David Moore is a professor of Molecular and Cellular Biology and Human Genetics at Baylor College of Medicine, where he studies the functions of members of the nuclear hormone receptor superfamily. This superfamily includes the well-known steroid and thyroid hormone receptors, along with a number of other proteins whose function is not known.
Moore's work has identified compounds that regulate the activity of several of the newer members of this family and elucidated their function. These studies have revealed that one of these new receptors, called CAR, functions in a chemical defense response that protects the body from potentially toxic foreign compounds, and may also be involved in the management of endogenous toxic products.
“We think most people would be surprised to hear that chronic jet lag was sufficient to induce liver cancer.” –David Moore
Moore has also characterized the functions of two other receptors, FXR and SHP, in cholesterol metabolism and identified a natural product that lowers LDL cholesterol levels as a specific FXR antagonist.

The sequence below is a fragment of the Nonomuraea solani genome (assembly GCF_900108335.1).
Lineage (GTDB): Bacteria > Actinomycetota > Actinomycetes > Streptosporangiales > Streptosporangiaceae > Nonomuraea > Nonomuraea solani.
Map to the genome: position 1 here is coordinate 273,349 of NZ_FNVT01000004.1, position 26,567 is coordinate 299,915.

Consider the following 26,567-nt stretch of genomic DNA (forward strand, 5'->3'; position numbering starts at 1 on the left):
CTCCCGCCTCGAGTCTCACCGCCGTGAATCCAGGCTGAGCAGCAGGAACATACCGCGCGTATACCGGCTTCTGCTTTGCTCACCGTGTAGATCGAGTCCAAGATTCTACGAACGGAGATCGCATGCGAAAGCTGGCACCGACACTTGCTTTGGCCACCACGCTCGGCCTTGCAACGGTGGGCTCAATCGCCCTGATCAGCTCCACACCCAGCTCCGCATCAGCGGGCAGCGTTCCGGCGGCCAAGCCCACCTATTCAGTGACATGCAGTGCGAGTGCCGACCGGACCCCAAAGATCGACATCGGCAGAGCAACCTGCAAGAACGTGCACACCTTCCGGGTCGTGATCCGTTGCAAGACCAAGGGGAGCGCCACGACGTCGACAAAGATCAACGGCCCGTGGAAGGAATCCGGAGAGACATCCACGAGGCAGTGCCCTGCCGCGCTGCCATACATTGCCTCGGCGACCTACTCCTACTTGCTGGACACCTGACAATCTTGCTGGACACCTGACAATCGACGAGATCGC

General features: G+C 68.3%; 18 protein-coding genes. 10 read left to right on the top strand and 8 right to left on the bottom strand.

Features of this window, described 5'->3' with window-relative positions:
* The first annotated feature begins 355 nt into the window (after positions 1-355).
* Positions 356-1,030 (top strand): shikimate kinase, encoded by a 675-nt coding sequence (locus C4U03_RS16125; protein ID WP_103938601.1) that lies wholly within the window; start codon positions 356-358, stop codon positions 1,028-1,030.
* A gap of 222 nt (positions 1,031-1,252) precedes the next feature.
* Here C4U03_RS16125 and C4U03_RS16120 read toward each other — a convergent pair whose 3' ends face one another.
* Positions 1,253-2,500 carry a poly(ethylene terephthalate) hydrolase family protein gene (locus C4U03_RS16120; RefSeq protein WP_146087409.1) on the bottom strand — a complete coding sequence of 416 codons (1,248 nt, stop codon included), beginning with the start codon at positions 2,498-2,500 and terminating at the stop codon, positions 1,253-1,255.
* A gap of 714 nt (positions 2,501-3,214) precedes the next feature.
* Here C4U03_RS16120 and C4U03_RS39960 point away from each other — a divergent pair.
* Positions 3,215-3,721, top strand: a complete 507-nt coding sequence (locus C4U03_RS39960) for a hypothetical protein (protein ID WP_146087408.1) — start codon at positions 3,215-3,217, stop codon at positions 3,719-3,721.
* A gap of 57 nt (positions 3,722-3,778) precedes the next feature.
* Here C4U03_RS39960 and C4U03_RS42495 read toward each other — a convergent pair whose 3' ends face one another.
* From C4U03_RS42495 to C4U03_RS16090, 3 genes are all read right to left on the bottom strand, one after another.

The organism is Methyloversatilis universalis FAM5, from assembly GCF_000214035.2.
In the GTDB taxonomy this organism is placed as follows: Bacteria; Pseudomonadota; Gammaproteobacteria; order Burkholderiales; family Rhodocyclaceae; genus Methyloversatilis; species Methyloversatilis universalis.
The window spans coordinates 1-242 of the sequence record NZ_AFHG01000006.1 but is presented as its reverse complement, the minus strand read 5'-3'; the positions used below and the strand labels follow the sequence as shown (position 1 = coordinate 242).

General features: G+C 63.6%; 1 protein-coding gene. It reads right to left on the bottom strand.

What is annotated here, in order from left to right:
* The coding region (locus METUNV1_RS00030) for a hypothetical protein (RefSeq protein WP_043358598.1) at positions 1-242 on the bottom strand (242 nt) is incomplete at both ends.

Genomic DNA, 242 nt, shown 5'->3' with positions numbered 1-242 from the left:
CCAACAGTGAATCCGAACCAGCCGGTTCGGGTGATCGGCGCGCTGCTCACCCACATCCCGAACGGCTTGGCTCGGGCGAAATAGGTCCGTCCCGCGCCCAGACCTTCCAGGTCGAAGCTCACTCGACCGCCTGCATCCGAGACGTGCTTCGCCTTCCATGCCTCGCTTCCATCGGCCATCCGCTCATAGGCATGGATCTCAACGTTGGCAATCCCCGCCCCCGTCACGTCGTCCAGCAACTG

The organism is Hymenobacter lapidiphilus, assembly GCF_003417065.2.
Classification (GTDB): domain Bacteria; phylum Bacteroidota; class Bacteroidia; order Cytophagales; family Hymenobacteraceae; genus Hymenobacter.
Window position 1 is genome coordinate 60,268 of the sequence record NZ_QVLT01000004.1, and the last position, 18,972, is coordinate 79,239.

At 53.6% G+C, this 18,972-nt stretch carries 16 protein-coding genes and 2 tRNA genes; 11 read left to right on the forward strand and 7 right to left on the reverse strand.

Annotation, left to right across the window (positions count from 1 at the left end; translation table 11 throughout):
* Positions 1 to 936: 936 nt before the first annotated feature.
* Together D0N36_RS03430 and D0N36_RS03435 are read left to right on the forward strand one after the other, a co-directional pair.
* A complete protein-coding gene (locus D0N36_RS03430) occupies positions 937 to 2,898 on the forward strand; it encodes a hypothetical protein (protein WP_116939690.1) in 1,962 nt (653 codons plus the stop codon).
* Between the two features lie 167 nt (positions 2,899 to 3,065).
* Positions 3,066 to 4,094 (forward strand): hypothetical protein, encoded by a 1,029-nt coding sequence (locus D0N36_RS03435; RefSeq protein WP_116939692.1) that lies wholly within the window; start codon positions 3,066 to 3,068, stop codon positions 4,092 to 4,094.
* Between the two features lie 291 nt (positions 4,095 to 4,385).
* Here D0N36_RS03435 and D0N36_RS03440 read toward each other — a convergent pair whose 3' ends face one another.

Moore’s research has also linked disruption in circadian rhythm to liver cancer in mice. “This experiment allowed us to take several threads that were already there and put them together to come to this conclusion,” said Moore in an interview with Daily Mail. “We think most people would be surprised to hear that chronic jet lag was sufficient to induce liver cancer.”
Moore is an associate editor of the science journal Endocrinology and a recipient of the Michael E. DeBakey, M.D., Excellence in Research Award.